We see the end caps of the experiment, which have been brought into a parking position for the conversion and have not yet been pushed back together. The onion skin principle, in which the detectors are built around the central steel tube, becomes visible. From 2015, proton beams will again be shot at each other over a length of a few centimeters in the heart of the facility. During the collisions, the protons are destroyed and their enormous (natural and motion) energies create new and sometimes unknown particles that fly in all directions. The detectors should then prove this. It was exactly the same with the Higgs boson, which had only been predicted theoretically before its discovery. Which particles now follow it is an exciting question. The experiment is also intended, for example, to search for supersymmetric particles, hypothetical particles postulated by one of the most plausible extensions of the accepted theory.
For the researchers, the second run is like a journey into unknown waters and everyone can take something with them.

The part of ATLAS that is visible to us consists of various measuring devices that have been manufactured at universities and research institutions all over the world. There are also huge magnets that generate a magnetic field of up to 4 Tesla in order to deflect the produced particles. From the radii of the trajectories, conclusions can be drawn about their impulses and properties. When the protons collide in a very small space and at a frequency of 40 megahertz, more than 100 terabytes of raw data are generated every second. In the first stage, special electronics are used to pre-select interesting collisions from the raw data. After this level-1 trigger, around 200 gigabytes per second remain, which are processed further in the small data center in front of the door in the second trigger. After this stage, there are about 2.5 gigabytes or about 1000 collisions per second (1 kilohertz) left. This data flows into the computer center of CERN for further processing, the next destination of our visit.

The whole world in Switzerland

But before that there is lunch and in the canteen not only the international character of CERN becomes clear - dozens of languages ​​buzz through the air - but also its youth. The canteen is full of young people, students and doctoral students. Many of the approximately 10,000 guests on the premises are only here for weeks or months to do research directly at CERN. The institution cooperates with hundreds of universities and research institutions, not only in the 21 European CERN member states but worldwide. That is why around one hundred countries are represented on the site.

We are now on the way to the CERN computer center, the place where all the data comes in that were considered interesting enough by the algorithms. Here, where you can now look around using Google Streetview, they are saved twice - on hard drives and tapes - and also shoveled into the grid. This computer network connects all partners and distributes the computing power required for the researchers to dozens of countries. CERN is - now with an addition in Budapest, Hungary - its head, as Tier 0. This is followed by thirteen Tier 1 locations, which in turn are above the hundreds of Tier 2 and even lower participants. This once hierarchical structure is now being broken down, as the animals can also communicate with one another.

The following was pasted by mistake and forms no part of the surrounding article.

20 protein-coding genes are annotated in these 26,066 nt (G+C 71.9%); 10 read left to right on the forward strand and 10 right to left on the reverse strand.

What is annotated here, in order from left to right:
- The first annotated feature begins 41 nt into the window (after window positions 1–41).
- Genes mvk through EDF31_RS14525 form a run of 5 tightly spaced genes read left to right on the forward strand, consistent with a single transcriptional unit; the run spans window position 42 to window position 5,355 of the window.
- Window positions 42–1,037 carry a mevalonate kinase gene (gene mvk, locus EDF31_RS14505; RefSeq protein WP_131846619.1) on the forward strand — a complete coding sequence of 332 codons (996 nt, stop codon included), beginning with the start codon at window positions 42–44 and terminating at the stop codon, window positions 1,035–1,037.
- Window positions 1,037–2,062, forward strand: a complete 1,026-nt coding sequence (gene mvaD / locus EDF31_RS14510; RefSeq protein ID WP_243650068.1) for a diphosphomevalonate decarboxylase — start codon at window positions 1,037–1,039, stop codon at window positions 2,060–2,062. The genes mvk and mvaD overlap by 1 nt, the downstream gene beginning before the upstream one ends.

The grid not only offers the scientists the necessary backup storage space, it is also where the calculations that make up particle physics are carried out. If scientists create a calculation task, the network allocates the capacities. Data centers all over the world are connected and available (this can even be observed live). There are also political reasons for the fact that the work is distributed in such a way. It would certainly be more efficient to set up the infrastructure directly at CERN, but the member states wanted to keep the researchers and parts of the technology in the country. In return, they provide the capacities there at their own expense. So CERN saves money and at the same time the system is driving the development of distributed computer systems.

Few attackers

Stefan Lueders is responsible for IT security in this structure. A task that is of course different from that of his colleagues in business. CERN is not the real target for data theft, he explains: construction plans and measurement results are or will be public. More important is the protection of personal data, just like in every university, the importing of updates against Heartbleed & Co and reacting to the hackers who hit again and again, be it white hats, gray hats or black hats. His IT infrastructure not only has to cope with the immense amounts of LHC raw data (20-30 petabytes per year), but also with everyday things such as e-mail, web servers. As a little extra, the providers have their own at CERN Internet node set up, the CIXP.

For us it is now time to say goodbye. We are driven back to the entrance, past those laboratories where antimatter is produced and further, much smaller rings for particle accelerators. We haven't seen everything from CERN by a long way. And CERN has not come to the end either. The planning for an even bigger ring has already begun. The larger the circumference, the less energy the particles lose on their rounds. Since this has to be added back in to keep the beam energy constant, larger accelerators achieve higher collision energies. There is still a lot to discover in the unspoilt waters.